Czechs rank first among Europe's consumers of cannabis

A new annual report released by the European Monitoring Centre for Drugs and Drug Addiction, the EMCDDA, includes some shocking statistics. In the Czech Republic, 22 percent of people between 15 and 34 have tried marihuana at least once. Compared to the other 24 states in the European Union, the Czech Republic ranks first and is on par with the United States.

Deborah Olszewski from the EMCDDA explains how the study among teenagers was conducted:

"It's a school survey that takes place every four years. These surveys are conducted in exam conditions. It's a questionnaire that the students complete in the classrooms. Generally, they are completely anonymous. The students are not required to put down their name and when they have completed the questionnaire they put it into an envelope and seal the envelope."

The report also says that the use of the meta-amphetamine pervitine is almost exclusive to the Czech Republic. But experts on drug use in the Czech Republic are not surprised by the EMCDDA's findings. Dita Asiedu spoke to Jiri Richter from the Czech anti-drugs organisation Sananim about the report:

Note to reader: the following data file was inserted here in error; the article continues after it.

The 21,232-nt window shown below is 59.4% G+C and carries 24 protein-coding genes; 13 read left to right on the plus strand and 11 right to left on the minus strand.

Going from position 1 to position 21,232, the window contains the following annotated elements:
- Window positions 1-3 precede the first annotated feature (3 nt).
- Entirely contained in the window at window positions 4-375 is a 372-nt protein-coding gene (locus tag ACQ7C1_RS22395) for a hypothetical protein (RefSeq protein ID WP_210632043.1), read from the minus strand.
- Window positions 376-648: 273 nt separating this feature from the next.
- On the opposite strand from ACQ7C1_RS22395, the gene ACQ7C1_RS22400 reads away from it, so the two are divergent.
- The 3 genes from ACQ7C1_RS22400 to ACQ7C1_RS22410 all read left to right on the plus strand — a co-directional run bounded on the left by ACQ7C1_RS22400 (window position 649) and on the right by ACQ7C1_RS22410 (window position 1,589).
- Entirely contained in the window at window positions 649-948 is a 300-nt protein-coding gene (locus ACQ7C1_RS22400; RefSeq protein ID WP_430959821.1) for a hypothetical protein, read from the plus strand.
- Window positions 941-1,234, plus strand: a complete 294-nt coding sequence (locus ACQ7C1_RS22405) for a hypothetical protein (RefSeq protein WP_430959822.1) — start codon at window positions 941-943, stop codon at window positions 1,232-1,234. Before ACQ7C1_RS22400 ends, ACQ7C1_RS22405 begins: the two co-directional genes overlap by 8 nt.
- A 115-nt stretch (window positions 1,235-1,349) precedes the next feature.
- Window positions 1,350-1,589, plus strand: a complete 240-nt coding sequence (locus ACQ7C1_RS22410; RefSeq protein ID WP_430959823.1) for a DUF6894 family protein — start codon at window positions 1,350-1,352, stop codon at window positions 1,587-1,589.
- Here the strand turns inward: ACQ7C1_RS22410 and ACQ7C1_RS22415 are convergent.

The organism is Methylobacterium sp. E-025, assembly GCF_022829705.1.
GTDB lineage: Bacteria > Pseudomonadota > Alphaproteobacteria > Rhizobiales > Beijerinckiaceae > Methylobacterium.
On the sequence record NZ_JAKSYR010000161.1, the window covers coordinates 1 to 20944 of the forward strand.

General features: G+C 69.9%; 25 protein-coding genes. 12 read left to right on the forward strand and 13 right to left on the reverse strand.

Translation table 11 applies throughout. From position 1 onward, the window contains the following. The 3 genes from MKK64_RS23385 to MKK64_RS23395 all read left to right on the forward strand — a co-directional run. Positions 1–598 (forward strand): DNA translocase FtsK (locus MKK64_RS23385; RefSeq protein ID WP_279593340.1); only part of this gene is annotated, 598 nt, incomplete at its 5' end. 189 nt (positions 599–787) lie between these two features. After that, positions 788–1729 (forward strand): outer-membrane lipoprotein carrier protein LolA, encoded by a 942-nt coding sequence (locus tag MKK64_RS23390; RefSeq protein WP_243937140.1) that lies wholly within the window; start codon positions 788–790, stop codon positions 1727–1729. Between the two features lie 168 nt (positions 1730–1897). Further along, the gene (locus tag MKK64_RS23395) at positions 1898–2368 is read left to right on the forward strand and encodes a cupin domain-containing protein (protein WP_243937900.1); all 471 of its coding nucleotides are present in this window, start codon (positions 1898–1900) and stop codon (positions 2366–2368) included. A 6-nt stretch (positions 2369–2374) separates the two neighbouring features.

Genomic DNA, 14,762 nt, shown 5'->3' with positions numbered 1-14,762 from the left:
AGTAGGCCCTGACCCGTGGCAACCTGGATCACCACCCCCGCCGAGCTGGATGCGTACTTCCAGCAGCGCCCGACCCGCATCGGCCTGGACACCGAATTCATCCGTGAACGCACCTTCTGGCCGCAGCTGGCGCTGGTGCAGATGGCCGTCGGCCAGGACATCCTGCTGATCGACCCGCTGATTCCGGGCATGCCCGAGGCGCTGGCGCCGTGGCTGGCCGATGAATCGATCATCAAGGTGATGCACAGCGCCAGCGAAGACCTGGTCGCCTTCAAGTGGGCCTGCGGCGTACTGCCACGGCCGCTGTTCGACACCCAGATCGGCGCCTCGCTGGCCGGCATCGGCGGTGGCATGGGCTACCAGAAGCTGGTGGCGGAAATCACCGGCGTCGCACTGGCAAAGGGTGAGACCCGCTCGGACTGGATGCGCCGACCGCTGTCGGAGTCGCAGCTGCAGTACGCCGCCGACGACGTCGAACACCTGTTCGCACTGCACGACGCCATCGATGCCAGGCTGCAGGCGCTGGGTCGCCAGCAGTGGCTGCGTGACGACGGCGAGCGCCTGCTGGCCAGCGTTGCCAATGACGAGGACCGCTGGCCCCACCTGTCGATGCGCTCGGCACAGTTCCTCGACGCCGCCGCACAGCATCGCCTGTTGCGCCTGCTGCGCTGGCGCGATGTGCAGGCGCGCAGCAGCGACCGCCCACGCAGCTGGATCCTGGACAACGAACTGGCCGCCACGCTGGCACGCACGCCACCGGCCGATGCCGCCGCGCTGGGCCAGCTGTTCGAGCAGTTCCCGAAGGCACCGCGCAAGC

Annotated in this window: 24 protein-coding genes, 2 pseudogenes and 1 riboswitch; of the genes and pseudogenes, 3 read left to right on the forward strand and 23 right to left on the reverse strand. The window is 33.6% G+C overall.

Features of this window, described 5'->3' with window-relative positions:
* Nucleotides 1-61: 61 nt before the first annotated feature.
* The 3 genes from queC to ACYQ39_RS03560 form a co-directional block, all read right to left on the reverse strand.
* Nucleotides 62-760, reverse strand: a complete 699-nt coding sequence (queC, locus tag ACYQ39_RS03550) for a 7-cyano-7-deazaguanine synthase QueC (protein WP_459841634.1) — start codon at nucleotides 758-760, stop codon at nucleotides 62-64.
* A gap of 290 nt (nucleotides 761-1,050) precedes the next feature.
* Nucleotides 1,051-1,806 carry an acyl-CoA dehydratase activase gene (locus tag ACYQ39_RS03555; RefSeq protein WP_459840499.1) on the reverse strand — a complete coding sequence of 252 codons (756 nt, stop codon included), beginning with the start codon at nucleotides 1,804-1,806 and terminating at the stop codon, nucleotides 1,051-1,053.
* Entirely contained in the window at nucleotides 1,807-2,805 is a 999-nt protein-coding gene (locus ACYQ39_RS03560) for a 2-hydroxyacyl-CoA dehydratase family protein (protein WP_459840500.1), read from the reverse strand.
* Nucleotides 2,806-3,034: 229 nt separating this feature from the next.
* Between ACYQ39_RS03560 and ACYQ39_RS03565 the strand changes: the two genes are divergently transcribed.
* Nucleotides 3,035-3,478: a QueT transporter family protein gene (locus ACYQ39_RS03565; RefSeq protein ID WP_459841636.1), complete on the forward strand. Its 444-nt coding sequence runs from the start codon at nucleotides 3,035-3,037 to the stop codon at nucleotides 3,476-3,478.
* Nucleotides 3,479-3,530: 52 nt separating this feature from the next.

"We can't say that we don't have a problem with the popular use of marihuana among the young generation but we have to think about what this means and we have to concentrate more on the use of hard drugs. From one point of view, a positive aspect of this high use of marihuana is that it is much better that the drug they use for the first time is marihuana rather than heroin. It is unfair to say that we are the first when it comes to the use of pervitine because we are more or less the only country in Europe where pervitine is used."

Why is that? Is it because it is made here?

"It used to be. There used to be a huge factory near Prague that produced ephedrine. It is probably also rooted in our knowledge in chemistry. There are many young people who can easily produce pervitine from medication. So, it's most probably about tradition."

How many drug addicts actually seek treatment and how effective are the drug prevention and anti-addiction programmes here?

How is all of this affecting the spread of infectious diseases?

"We have quite serious problems with hepatitis because of intravenous drug use; however, we are still not facing serious problems with HIV. It seems like a miracle. We start with harm reduction very early so this is probably the reason why HIV is not spread among drug users here."